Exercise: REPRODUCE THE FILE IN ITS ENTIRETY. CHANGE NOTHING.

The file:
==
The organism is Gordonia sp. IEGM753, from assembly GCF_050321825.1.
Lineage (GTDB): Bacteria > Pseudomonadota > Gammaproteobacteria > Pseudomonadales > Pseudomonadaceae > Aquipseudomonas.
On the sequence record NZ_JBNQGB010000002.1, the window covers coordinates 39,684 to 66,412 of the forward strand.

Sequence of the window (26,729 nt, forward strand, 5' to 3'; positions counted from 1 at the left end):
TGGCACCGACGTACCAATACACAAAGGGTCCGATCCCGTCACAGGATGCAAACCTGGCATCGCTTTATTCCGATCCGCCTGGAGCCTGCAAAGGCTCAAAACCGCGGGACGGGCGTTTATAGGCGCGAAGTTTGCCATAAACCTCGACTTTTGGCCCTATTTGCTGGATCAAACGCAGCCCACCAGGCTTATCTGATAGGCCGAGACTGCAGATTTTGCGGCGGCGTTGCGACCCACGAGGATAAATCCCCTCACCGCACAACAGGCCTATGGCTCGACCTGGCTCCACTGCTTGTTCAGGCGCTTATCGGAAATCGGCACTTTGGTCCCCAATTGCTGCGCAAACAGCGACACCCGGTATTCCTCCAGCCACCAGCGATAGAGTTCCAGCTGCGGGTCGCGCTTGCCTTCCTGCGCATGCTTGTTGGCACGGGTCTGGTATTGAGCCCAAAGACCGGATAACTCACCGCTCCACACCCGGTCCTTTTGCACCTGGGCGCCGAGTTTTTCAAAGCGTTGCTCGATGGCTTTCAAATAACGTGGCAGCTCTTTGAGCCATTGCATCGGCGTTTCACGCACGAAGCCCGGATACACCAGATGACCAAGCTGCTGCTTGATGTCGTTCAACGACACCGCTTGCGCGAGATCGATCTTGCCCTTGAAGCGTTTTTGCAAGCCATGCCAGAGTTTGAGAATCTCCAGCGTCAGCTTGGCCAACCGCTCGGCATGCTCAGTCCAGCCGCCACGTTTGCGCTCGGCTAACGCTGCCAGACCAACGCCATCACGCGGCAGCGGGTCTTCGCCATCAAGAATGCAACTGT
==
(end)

The organism is Gordonia sp. IEGM753, from assembly GCF_050321825.1.
Lineage (GTDB): Bacteria > Pseudomonadota > Gammaproteobacteria > Pseudomonadales > Pseudomonadaceae > Aquipseudomonas.
On the sequence record NZ_JBNQGB010000002.1, the window covers coordinates 39,684 to 66,412 of the forward strand.

Sequence of the window (26,729 nt, forward strand, 5' to 3'; positions counted from 1 at the left end):
TGGCACCGACGTACCAATACACAAAGGGTCCGATCCCGTCACAGGATGCAAACCTGGCATCGCTTTATTCCGATCCGCCTGGAGCCTGCAAAGGCTCAAAACCGCGGGACGGGCGTTTATAGGCGCGAAGTTTGCCATAAACCTCGACTTTTGGCCCTATTTGCTGGATCAAACGCAGCCCACCAGGCTTATCTGATAGGCCGAGACTGCAGATTTTGCGGCGGCGTTGCGACCCACGAGGATAAATCCCCTCACCGCACAACAGGCCTATGGCTCGACCTGGCTCCACTGCTTGTTCAGGCGCTTATCGGAAATCGGCACTTTGGTCCCCAATTGCTGCGCAAACAGCGACACCCGGTATTCCTCCAGCCACCAGCGATAGAGTTCCAGCTGCGGGTCGCGCTTGCCTTCCTGCGCATGCTTGTTGGCACGGGTCTGGTATTGAGCCCAAAGACCGGATAACTCACCGCTCCACACCCGGTCCTTTTGCACCTGGGCGCCGAGTTTTTCAAAGCGTTGCTCGATGGCTTTCAAATAACGTGGCAGCTCTTTGAGCCATTGCATCGGCGTTTCACGCACGAAGCCCGGATACACCAGATGACCAAGCTGCTGCTTGATGTCGTTCAACGACACCGCTTGCGCGAGATCGATCTTGCCCTTGAAGCGTTTTTGCAAGCCATGCCAGAGTTTGAGAATCTCCAGCGTCAGCTTGGCCAACCGCTCGGCATGCTCAGTCCAGCCGCCACGTTTGCGCTCGGCTAACGCTGCCAGACCAACGCCATCACGCGGCAGCGGGTCTTCGCCATCAAGAATGCAACTGT